The action came several weeks after the PPC:NCMR released the Poor People’s Pandemic Report, which showed deadly disparities between COVID deaths in wealthier counties vs. poorer ones. For Philadelphia, it showed that over 5,000 people have died of COVID in the city, which is the poorest big city in the nation with almost ½ of the population (44.76%) living at below 200% of the federal poverty line. 

The priorities and demands of poor and low-wealth Pennsylvanians were at the forefront as they countered the lie of scarcity and put forward a Third Reconstruction agenda that demands, among other things: updating the poverty measure to reflect the real cost of living; enact a living wage and guarantee the right of all workers to form and join unions and guarantee quality health care for all. 

Jessica Boyles, a home healthcare aide from northeast Pennsylvania, said she suddenly became “essential and a hero” when the pandemic hit in 2020. Yes, she was a health care worker with no health insurance. 

“And at $11 an hour, I made too much for Medicaid but not enough to buy insurance,” she said in prepared remarks. “I looked for a new job offering insurance benefits and the best I could find was an agency requiring a full year of employment before benefits kicked in. I took that job and I worked that year only to find that my benefits were so low and the deductible so high, I couldn’t actually afford to use it.”

Marcela Ramirez from the Movement of Immigrant Leaders in Pennsylvania, said the country needs a pathway to citizenship for 11 million or more people. 

“We need permanent protection for every family, this change will make us safer.  But the only change we have seen under this administration are two new detention centers here in Pennsylvania,” she said, including one that’s the largest detention center in the Northeast. “For poor and working people there is always money detention and deportation, but there is never money for our legalization, for our health care, for living wages. That is immoral!”

Poverty is not a personal choice but a policy choice and even before COVID, these policies were killing and hurting people, with 250,000 dying from poverty each year in the US. 

Poor people do have power. Of the 168 million voters who cast a ballot in the general election for president in 2020, 58 million — or 35% of the voting electorate – were poor or low-income. In Pennsylvania, poor and low-income people made up 34% of all votes cast in that election. 

Rev. Dr. Alvin O’Neal Jackson, executive director of the assembly and march  in DC, urged everyone to join that June 18th program. 

“I’ve just come with a question. Are you ready? Are you ready for change? Are you ready for social transformation?” he asked. “This meeting will be a major massive transformative generational disruptive gathering, not just for a day, but a declaration of an ongoing, committed moral movement to shift the political narrative, build power and call this nation to fully address poverty and low-wealth from the bottom up.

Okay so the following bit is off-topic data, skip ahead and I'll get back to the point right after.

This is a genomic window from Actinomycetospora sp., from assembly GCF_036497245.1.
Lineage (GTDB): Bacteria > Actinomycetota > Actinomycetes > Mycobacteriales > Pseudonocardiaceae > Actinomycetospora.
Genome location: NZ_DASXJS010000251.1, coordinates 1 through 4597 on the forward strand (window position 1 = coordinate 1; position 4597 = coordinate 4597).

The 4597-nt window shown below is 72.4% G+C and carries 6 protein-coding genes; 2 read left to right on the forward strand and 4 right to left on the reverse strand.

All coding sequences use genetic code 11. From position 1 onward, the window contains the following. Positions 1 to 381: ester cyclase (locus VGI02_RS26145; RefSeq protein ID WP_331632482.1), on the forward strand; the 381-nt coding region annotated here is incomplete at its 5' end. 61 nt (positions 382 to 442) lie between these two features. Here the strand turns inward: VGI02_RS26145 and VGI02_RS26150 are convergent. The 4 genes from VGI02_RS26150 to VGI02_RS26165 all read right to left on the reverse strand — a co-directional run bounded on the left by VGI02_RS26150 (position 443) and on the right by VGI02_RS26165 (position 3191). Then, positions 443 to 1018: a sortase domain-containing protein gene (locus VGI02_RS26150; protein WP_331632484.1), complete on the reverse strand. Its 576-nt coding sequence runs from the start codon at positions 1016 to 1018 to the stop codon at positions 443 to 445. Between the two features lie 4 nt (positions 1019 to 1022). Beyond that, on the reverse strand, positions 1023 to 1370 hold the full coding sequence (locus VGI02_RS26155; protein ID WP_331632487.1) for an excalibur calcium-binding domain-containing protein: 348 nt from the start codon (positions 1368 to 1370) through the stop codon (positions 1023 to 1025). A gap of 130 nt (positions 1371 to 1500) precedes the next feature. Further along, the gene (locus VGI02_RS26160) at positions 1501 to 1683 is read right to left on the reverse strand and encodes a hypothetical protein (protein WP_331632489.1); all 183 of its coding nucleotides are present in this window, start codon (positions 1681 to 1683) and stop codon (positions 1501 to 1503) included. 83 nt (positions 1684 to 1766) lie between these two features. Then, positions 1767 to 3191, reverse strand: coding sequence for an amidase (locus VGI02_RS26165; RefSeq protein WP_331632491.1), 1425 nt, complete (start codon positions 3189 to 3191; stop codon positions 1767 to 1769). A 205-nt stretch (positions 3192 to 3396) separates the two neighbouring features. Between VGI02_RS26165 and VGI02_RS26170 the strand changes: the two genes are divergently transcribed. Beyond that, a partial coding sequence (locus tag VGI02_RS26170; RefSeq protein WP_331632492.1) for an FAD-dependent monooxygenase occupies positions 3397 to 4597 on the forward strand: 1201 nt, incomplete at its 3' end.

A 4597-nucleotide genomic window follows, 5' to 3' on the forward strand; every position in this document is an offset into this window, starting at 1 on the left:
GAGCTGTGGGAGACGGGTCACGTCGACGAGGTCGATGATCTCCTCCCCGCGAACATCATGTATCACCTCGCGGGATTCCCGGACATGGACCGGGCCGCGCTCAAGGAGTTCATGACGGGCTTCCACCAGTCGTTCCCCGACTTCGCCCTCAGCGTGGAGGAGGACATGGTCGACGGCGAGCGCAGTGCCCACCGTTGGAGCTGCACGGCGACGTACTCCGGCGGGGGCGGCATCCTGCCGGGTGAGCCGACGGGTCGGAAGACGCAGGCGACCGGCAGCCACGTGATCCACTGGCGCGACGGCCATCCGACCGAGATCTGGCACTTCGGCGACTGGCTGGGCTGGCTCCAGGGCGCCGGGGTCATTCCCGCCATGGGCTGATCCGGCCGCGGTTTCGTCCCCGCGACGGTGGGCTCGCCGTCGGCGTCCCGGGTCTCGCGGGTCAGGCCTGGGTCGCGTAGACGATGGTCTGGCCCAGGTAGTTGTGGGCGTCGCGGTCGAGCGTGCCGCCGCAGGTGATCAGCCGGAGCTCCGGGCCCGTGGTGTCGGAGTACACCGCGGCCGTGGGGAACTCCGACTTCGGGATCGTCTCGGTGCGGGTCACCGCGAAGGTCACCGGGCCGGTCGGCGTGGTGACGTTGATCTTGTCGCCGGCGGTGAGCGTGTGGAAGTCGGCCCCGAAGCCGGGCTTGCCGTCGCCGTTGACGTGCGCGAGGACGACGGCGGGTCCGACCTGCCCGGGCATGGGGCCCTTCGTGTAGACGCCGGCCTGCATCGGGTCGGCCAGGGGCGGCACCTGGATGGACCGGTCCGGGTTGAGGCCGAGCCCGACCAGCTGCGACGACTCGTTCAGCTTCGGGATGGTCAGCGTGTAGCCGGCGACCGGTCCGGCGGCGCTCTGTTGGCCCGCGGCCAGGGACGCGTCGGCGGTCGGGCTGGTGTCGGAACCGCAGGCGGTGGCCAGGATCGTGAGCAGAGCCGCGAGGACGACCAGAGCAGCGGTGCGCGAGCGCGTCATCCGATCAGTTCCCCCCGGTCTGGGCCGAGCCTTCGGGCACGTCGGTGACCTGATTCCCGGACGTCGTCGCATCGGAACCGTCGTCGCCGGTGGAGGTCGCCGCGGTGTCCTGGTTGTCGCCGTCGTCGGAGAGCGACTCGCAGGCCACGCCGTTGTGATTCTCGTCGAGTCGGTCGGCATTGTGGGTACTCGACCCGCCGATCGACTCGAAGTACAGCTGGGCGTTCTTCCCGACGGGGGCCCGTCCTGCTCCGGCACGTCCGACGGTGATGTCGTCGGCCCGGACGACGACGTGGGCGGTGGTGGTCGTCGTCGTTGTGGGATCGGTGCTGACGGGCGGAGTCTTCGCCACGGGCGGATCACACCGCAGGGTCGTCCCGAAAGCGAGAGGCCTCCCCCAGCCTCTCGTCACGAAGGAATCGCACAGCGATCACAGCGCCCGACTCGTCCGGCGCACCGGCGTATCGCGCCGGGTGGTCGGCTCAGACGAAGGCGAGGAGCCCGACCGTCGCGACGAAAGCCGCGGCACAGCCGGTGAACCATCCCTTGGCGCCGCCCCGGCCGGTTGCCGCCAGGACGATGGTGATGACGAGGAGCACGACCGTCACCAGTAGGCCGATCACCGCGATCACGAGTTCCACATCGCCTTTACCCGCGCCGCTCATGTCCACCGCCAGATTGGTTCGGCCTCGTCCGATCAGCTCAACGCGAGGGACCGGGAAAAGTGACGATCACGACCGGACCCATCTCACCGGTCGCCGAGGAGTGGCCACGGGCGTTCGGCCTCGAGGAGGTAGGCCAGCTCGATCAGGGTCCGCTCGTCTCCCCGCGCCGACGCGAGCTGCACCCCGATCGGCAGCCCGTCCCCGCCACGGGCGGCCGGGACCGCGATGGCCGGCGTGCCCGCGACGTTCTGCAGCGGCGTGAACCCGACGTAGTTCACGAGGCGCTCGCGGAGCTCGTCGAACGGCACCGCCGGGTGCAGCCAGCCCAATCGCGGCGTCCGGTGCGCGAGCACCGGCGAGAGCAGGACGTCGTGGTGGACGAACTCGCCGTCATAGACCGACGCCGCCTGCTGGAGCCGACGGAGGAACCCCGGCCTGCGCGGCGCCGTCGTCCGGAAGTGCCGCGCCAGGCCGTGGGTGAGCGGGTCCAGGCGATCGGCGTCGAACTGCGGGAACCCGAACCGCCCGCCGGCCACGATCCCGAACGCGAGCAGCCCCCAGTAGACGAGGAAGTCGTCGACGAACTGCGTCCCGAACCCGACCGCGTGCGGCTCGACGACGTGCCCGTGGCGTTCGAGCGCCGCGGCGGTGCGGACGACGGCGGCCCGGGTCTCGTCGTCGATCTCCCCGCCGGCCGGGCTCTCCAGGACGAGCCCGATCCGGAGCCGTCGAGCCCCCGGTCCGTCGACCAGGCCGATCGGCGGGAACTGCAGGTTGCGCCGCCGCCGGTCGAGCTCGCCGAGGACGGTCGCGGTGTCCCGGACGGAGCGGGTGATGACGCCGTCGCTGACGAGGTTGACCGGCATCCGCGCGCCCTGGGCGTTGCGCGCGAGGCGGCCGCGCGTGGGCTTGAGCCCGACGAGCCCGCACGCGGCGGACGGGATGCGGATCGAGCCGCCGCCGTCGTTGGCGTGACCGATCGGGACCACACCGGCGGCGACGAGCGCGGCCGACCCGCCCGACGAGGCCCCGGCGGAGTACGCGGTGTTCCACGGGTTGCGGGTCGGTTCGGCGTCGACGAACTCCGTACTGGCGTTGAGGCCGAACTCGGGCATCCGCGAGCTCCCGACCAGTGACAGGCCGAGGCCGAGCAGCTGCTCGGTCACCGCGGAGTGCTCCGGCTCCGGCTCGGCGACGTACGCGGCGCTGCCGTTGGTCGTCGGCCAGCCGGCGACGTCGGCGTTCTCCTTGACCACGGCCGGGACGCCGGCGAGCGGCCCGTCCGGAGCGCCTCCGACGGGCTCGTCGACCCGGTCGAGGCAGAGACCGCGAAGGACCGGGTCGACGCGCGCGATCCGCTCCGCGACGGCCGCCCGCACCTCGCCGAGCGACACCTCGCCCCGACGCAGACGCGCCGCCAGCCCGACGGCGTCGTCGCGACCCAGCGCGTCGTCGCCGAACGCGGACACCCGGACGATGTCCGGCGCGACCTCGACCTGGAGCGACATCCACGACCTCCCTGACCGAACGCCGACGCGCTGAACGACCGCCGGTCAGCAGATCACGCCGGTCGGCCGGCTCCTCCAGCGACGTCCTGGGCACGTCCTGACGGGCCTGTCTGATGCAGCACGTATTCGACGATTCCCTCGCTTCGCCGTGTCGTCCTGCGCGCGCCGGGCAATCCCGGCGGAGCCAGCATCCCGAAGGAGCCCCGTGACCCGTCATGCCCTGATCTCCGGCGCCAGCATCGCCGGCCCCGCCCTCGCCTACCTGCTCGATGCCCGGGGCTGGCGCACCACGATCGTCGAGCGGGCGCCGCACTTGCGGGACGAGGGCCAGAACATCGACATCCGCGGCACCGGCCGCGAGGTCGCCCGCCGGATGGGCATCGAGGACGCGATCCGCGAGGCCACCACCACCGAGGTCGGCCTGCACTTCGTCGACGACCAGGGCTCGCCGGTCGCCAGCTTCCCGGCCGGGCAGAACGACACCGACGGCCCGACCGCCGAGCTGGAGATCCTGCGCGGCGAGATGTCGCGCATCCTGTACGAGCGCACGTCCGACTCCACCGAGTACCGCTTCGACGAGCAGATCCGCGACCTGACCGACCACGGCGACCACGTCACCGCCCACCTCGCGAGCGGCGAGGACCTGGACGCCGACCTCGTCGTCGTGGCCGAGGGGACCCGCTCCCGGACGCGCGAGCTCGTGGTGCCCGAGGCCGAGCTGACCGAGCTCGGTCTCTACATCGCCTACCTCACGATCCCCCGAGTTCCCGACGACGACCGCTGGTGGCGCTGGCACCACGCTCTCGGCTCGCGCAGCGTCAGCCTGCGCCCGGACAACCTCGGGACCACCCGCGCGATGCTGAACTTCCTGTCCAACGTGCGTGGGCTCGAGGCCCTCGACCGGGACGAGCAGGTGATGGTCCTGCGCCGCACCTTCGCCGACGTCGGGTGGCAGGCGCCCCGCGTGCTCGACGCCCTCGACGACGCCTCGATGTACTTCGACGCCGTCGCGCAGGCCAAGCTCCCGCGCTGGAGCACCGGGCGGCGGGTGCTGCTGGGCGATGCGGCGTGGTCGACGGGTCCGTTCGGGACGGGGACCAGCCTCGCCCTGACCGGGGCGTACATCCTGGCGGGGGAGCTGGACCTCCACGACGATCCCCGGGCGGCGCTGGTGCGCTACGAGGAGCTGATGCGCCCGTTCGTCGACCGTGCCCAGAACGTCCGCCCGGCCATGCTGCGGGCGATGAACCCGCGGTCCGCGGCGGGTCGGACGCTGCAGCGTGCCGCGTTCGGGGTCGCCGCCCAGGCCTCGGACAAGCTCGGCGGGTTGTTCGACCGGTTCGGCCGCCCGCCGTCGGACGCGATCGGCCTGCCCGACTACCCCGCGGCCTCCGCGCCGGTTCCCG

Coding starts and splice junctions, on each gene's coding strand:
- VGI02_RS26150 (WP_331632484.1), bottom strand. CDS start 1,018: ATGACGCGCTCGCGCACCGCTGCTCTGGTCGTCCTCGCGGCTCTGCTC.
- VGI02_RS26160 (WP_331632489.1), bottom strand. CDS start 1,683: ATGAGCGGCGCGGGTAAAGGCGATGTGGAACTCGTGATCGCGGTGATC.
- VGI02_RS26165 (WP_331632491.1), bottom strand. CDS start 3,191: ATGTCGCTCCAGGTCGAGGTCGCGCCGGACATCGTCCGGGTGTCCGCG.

“This will be the largest gathering in history of poor and low-wealth people and their moral allies coming together for a meeting … saying to the world and to the nation, we’re coming in the name of love. We’re coming in the name of justice and truth as a moral assembly and march to make the nation see us, hear us and feel us.”


Carolyn Hill,  grandmother from North Philadelphia caring for three of her grandchildren.

“I was also the kinship caregiver for my two nieces who were taken from me because the child welfare department decided I was too poor to raise them. But I had a roof over my head and food in the fridge and the girls were doing well in my care. I fought back by protesting, writing letters and getting support, but they gave the girls to a more distant family member who has more money. I haven’t seen them since 2013.”

The groups I work with are fighting for money for mothers and grandmothers for the work of caregiving. The Child Tax Credit was a godsend for me and my family.  It helped me pay the bills, keep cable on for the grandchildren, buy them clothes and take them to the amusement park.  If I had had CTC earlier, child welfare might not have taken my nieces from me.

Sefi Shiller, whose father moved back to Philippines because his military pension wasn’t enough to live on in the US

“My father immigrated from the Phillipines and joined the Navy. Growing up on military bases, I was fed the lie that America was the savior of the world and that serving your country was an honor and you would be celebrated. If this were true we wouldn’t have 29% of the junior enlisted being food insecure and veterans on the street. Instead of supporting families, they are pumping money into bombs and [foreign] occupations.

“The military budget also takes resources from the general public as in public education and anti-poverty measures while degrading our environment. PFAS, known as forever chemicals, are widely used by the military. They have not only contaminated bases but also drinking water in areas as close as Montco, where I live.”